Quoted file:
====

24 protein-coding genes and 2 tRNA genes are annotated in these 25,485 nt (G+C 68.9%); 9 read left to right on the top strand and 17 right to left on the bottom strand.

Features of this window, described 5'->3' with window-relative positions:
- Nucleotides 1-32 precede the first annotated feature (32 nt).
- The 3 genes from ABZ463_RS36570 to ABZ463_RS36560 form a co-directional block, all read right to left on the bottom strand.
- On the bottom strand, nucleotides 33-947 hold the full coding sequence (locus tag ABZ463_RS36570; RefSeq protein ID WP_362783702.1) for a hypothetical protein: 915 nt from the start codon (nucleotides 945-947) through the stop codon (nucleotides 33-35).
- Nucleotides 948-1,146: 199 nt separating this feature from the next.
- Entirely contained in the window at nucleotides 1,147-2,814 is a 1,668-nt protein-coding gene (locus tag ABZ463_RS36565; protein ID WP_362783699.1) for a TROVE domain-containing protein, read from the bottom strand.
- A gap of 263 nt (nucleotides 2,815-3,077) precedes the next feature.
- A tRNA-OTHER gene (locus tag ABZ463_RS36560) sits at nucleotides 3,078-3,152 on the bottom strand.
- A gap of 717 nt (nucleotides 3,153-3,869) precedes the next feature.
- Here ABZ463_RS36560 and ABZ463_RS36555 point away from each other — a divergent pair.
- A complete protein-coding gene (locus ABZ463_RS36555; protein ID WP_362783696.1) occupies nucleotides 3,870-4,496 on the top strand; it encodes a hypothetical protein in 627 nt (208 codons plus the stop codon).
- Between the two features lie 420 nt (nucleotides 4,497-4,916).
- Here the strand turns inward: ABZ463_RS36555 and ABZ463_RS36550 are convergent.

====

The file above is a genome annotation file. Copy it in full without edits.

24 protein-coding genes and 2 tRNA genes are annotated in these 25,485 nt (G+C 68.9%); 9 read left to right on the top strand and 17 right to left on the bottom strand.

Features of this window, described 5'->3' with window-relative positions:
- Nucleotides 1-32 precede the first annotated feature (32 nt).
- The 3 genes from ABZ463_RS36570 to ABZ463_RS36560 form a co-directional block, all read right to left on the bottom strand.
- On the bottom strand, nucleotides 33-947 hold the full coding sequence (locus tag ABZ463_RS36570; RefSeq protein ID WP_362783702.1) for a hypothetical protein: 915 nt from the start codon (nucleotides 945-947) through the stop codon (nucleotides 33-35).
- Nucleotides 948-1,146: 199 nt separating this feature from the next.
- Entirely contained in the window at nucleotides 1,147-2,814 is a 1,668-nt protein-coding gene (locus tag ABZ463_RS36565; protein ID WP_362783699.1) for a TROVE domain-containing protein, read from the bottom strand.
- A gap of 263 nt (nucleotides 2,815-3,077) precedes the next feature.
- A tRNA-OTHER gene (locus tag ABZ463_RS36560) sits at nucleotides 3,078-3,152 on the bottom strand.
- A gap of 717 nt (nucleotides 3,153-3,869) precedes the next feature.
- Here ABZ463_RS36560 and ABZ463_RS36555 point away from each other — a divergent pair.
- A complete protein-coding gene (locus ABZ463_RS36555; protein ID WP_362783696.1) occupies nucleotides 3,870-4,496 on the top strand; it encodes a hypothetical protein in 627 nt (208 codons plus the stop codon).
- Between the two features lie 420 nt (nucleotides 4,497-4,916).
- Here the strand turns inward: ABZ463_RS36555 and ABZ463_RS36550 are convergent.